Luge Capital Leads $5.35M Investment in Finaeo to ‘Transform’ Life Insurance Distribution


Don’t call it a series A. Montreal-based FinTech fund Luge Capital has announced its 4th investment in just over 9 months since the company was founded. This time around they are partnering with Finaeo, a Toronto InsurTech that’s dreaming big. This “seed +” or “seed extension” round was led by Luge and supported by RGAX, Rising Tide Ventures, inovia capital and contingent of angel investors. The investment also included participation from all previous major investors.

“We’re dealing with an entire industry shifting to digital at the same time for the first time in history and that timing element can’t be overstated” says Aly Dhalla, CEO and Co-Founder of Finaeo. “There were 3 insights that launched Finaeo. One was the rise of the robo, the trend of FinTech companies saying ‘you don’t need an advisor, you don’t need any support.’ We feel like the world is more what we call ‘bionic’, combining great technology with a human touch to give great customer experience. Second, the fact that insurance as an industry is the last in the financial services sector to be digitized. This means a great opportunity to move people off pen and paper. And last is the rise of innovative business models, making it easier to launch into a traditional industry like insurance.”

For insurance advisors, the product is meant to be like an operating system on which they can run their business. However it is free for them. Instead, Finaeo’s revenue comes from a per transaction fee when insurance is bought and sold over their platform. It also makes the consolidation of systems possible, meaning the data does not have to be manually entered in multiple systems. This eliminates human error and saves quite a bit of time for all parties. Furthermore, advisors will have the flexibility to give customers advice on different types of products. They will also be able to give clients the buying experience they prefer, be it a hi-touch and educational level of service or 1-click access to a self-serve marketplace.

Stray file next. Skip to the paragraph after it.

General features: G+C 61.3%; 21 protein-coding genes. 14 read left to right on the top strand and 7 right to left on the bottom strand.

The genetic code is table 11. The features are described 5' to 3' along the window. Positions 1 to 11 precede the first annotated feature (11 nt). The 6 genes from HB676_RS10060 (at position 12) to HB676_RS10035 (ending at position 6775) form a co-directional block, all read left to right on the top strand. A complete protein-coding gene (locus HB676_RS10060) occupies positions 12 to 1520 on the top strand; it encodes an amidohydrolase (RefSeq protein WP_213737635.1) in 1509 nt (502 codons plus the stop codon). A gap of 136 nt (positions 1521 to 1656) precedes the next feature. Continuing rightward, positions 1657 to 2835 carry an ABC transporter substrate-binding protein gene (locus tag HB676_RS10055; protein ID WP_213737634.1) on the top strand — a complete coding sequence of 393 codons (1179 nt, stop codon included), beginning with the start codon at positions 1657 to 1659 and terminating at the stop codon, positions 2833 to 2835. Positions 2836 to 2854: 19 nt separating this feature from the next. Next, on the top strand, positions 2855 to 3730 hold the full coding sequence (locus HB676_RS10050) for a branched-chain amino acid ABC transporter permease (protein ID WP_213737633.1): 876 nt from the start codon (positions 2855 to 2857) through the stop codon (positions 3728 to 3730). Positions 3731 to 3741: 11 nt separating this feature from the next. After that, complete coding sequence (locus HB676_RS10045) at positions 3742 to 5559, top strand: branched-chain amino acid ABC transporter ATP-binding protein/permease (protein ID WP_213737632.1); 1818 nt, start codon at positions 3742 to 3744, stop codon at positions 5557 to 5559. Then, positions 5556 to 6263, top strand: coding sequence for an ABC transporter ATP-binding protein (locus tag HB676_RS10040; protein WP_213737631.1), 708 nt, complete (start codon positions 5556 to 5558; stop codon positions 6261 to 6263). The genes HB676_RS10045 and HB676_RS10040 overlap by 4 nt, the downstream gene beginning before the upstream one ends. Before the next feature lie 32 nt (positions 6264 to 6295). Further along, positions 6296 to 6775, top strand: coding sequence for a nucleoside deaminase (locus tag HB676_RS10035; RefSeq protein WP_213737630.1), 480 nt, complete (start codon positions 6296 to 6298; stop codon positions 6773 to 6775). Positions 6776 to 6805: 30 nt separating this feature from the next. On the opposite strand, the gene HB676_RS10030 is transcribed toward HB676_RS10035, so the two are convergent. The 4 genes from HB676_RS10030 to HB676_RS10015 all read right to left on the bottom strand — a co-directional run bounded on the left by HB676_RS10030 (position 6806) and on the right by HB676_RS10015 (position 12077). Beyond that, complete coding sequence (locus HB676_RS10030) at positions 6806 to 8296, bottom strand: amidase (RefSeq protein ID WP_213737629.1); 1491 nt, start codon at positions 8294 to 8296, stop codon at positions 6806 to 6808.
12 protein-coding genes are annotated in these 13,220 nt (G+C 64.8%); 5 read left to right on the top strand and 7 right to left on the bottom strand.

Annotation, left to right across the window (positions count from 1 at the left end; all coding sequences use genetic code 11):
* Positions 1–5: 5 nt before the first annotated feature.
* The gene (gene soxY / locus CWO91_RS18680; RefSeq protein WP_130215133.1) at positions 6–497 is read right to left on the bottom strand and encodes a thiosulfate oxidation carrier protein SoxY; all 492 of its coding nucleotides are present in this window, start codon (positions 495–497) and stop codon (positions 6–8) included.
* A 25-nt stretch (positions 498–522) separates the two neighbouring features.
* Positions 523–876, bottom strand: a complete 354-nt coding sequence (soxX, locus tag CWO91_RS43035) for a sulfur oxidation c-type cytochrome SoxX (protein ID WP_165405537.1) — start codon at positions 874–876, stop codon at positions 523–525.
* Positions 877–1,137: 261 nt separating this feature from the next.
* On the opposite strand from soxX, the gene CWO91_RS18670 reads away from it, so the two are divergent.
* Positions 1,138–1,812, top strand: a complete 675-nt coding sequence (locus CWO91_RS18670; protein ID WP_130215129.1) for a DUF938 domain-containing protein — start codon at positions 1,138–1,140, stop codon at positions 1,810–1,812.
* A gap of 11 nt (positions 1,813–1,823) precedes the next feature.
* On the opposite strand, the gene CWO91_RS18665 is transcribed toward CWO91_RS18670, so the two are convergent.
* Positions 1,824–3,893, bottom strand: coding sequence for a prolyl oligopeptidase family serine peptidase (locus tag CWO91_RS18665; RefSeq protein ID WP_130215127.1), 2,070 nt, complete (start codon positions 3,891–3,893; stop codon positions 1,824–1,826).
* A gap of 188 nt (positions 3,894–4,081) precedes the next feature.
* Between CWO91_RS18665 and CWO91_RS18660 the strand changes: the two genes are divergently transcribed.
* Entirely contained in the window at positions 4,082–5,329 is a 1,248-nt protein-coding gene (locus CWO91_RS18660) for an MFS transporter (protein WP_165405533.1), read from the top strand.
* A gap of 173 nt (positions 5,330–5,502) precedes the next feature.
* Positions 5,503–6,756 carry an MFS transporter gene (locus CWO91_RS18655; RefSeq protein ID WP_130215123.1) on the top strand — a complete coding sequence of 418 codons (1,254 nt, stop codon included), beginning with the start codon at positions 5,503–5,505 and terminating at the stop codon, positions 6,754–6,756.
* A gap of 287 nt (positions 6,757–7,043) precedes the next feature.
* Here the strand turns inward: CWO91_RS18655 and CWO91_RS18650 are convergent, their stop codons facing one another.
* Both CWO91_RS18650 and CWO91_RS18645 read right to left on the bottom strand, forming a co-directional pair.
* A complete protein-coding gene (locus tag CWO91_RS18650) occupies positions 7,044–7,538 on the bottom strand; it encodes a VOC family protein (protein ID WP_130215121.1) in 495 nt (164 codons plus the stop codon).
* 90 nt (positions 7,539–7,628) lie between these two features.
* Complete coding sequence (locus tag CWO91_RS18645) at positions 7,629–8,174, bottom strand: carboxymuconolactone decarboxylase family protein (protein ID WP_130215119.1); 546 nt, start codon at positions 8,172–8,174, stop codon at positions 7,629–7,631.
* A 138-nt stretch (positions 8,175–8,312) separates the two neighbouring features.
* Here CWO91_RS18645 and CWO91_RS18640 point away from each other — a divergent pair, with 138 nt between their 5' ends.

From an insurer’s perspective, it is designed to help solve 3 key problems that life insurance providers are experiencing on a global scale. The first is generating a compliant e-application quickly, easily and at a low cost. The second is dealing with underwriting questions in real time. And lastly, the actual transformation of existing legacy systems into something more modern which is able to mine data and provide valuable insights. Finaeo was designed to tackle all 3 of these challenges from a technology standpoint. The company claims this value proposition has been well received by the life insurance industry, and they are moving towards integrations later this year on both sides of the border.

Finaeo even has goodies for the actual human customers in all of this, providing real time transparency into the status of various processes. For example, if a policy approval is dependant on the results of a blood test, the individual in question can track the approvals process online and in real time and know when they can expect news regarding their policy.

“When we look at this kind of a business, we really look for 3 attributes. First, you have to believe in the strengths of the founders” says Karim Gillani, General Partner at Luge Capital. “The next thing we look at is whether they are solving a massive problem and do they have potential for world domination. And the last thing is timing… Is this solution timed properly to be adopted by the market? And we think with Finaeo we’ve got a hattrick.”

Dhalla reiterated that there was mutual interest all along in working with the Luge team telling MTLinTech that access to their network was only a part of what they found attractive here. “Karim has true operational and entrepreneurial experience. I think that as a founder, you’re looking for a couple of different types of venture capitalists to join your board. Right now we’re going through a growth phase where we’re going to experience things as a company that only another operator can empathize with. And so I wanted a lead investor who I respected as an operator first and as a capitalist second.”

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